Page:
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Mistreatment of Dalhousie medical residents common and underreported, study finds | News from Radio-Canada

A new one published peer-reviewed study found that mistreatment of medical residents in the Maritimes remains common and underreported.

From October to November 2021, the 645 medical residents associated with Dalhousie University were asked to answer questions about their work experiences since graduation. Residents are medical school graduates who are training in a specialty or in family medicine.

Nineteen percent responded, including residents working in Nova Scotia, New Brunswick and Prince Edward Island.

Twenty percent of them said they had sometimes experienced mistreatment – ​​defined as behavior that disrespects the dignity of others and that harms learning – since the start of their residency. About eight percent said it happened very often or almost daily. About one in five respondents said they had never been abused.

Qëndresa Sahiti, a fourth-year medical student and lead author of the study, said the problem can also affect the broader community. “Research has shown that when our doctors are well, our patients are well,” she said.

Sahiti said another takeaway is that residents are very interested in helping improve their learning environment.

Dr. Patrick Holland is a fourth-year medical resident seeking to become an oncologist, or cancer specialist, in the Dalhousie University medical program. (Andrew Lam/CBC)

Dr. Patrick Holland, a fourth-year oncology resident, said he was a victim of mistreatment and that the hierarchical nature of the medical system was a contributing factor.

“Anytime there is a power differential between people, there is always the possibility of it being abused,” said Holland, who is also president of the advocacy group Maritime Resident Physicians.

He added that the likelihood of mistreatment can also vary depending on where residents work. For example, decisions often need to be made quickly in emergency departments and operating rooms where patients are very ill. This can make these environments more emotionally charged.

Holland emphasized that residents occupy a unique position in the medical hierarchy, both as learners and as people who can practice medicine under supervision.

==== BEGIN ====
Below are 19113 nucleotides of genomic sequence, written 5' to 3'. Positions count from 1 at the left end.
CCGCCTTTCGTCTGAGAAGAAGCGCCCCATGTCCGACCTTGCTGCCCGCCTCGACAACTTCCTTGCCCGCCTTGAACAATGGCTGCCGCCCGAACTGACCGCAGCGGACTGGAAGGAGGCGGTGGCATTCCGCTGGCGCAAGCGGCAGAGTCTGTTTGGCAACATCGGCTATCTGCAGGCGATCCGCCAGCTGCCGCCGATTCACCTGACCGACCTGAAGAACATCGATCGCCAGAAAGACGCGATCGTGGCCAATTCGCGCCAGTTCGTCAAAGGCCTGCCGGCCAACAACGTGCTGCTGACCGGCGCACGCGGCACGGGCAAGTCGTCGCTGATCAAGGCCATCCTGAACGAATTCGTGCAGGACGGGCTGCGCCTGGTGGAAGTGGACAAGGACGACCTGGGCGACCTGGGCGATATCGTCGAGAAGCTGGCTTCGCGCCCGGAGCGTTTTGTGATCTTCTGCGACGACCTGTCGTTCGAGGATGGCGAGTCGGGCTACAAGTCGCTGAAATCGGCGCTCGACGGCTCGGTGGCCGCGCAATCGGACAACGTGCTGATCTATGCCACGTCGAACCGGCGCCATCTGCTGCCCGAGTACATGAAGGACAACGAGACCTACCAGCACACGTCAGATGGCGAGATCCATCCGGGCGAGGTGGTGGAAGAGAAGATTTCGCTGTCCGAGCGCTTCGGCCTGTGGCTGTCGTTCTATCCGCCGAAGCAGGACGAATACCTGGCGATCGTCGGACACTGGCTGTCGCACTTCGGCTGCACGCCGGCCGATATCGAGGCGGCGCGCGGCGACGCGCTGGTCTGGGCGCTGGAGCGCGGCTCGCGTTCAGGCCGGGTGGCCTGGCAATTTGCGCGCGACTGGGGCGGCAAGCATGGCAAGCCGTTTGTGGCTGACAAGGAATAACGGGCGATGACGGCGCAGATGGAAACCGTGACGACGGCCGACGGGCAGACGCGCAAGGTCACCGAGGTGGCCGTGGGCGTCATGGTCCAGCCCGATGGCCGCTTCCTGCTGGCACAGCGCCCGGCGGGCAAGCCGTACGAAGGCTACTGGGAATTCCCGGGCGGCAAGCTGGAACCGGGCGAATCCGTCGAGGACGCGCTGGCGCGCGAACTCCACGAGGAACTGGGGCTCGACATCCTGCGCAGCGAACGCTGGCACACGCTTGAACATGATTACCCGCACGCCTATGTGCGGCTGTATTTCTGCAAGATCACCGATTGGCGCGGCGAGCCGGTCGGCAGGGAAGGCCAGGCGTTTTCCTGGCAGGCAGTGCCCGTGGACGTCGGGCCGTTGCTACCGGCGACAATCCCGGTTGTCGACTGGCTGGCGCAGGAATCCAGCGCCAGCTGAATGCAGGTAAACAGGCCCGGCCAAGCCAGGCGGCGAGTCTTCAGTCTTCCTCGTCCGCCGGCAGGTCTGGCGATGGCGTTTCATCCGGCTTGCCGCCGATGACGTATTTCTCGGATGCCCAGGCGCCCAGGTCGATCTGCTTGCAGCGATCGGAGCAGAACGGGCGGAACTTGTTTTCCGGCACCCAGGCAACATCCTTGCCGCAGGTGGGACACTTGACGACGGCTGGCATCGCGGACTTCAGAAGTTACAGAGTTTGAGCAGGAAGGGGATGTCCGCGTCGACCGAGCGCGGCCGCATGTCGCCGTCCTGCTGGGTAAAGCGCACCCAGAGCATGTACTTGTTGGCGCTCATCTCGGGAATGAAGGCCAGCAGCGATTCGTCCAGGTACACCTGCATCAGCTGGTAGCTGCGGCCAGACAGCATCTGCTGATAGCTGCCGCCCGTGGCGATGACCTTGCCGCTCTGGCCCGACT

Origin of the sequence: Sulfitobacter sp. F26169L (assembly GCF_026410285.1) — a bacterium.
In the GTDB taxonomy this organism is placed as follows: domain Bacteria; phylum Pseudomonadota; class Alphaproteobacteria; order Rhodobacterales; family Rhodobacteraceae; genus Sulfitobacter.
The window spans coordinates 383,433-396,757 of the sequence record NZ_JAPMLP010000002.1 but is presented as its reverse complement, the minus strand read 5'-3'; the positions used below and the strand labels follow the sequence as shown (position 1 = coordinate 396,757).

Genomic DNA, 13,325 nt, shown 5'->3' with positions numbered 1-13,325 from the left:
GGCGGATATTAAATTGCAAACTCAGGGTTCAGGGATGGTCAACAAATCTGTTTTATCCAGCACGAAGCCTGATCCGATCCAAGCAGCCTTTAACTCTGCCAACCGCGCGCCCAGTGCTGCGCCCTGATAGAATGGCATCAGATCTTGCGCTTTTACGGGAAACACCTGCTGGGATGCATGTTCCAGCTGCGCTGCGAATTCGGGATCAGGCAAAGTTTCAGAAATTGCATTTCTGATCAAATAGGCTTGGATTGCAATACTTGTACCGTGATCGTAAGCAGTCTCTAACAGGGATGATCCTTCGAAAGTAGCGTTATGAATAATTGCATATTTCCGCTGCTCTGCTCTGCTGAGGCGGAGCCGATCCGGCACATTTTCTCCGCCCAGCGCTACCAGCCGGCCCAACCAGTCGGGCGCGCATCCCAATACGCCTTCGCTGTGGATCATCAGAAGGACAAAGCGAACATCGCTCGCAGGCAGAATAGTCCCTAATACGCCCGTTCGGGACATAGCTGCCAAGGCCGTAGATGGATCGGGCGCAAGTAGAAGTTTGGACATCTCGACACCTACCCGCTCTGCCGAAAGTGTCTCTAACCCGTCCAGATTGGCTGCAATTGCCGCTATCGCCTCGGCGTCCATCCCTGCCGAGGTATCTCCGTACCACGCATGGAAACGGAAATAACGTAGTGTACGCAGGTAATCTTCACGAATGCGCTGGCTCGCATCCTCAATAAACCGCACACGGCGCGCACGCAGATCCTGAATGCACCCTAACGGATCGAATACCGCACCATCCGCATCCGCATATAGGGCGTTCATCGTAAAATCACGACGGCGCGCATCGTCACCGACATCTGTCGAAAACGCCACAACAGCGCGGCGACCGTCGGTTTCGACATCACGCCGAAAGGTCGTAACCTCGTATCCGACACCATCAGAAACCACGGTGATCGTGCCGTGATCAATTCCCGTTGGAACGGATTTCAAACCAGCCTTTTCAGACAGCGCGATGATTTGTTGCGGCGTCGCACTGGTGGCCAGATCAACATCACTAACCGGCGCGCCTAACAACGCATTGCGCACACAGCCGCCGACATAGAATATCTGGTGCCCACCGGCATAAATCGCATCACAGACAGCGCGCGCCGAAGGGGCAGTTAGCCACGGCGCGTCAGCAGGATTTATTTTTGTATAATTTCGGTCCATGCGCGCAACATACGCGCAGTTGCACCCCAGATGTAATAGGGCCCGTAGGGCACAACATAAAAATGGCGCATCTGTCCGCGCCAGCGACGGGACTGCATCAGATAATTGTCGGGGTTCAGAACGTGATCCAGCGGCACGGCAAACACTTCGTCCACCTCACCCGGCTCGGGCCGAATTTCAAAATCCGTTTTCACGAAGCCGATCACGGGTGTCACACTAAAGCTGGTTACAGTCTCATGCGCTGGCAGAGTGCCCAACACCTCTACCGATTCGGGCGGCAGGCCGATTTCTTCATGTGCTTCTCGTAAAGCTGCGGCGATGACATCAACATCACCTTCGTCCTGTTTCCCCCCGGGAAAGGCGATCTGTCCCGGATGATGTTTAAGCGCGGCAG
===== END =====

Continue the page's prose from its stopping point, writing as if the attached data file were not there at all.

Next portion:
A man with short hair, crossed arms and a neutral expression.  He wears a collared shirt and stands in front of a door decorated with stained glass.
Dr. David Bowes is Associate Dean of Postgraduate Medical Education at Dalhousie University. (Andrew Lam/CBC)

The study found that when mistreatment occurs, many do not report the incidents due to confidentiality concerns and fear of retaliation.

Residents can accumulate tens of thousands of dollars in debt over their eight years of study. Because of this, “they have very little incentive to shake things up and jeopardize their educational opportunities and… their future careers,” Sahiti said.

Dr. David Bowes, an assistant dean who helps manage medical residency programs at Dalhousie University, said the school has taken steps to improve accountability of those involved in training doctors. The Faculty of Medicine spear A professional affairs office in December 2022 which acts on reports of mistreatment.

Bowes, co-author of the paper, said people reporting incidents can now do so anonymously, if they wish, through a communications program allowing them to speak with people in the professional affairs office.

“Depending on the nature of the incident, people may want it handled in different ways,” he said.

Some cases may fall under the jurisdiction of health authorities rather than Dalhousie University. There are therefore different ways of handling a report depending on the person involved.

This includes the university’s ability to remove a faculty member from teaching. Bowes said, “We view the ability to teach residents as not a right, but…a privilege. »

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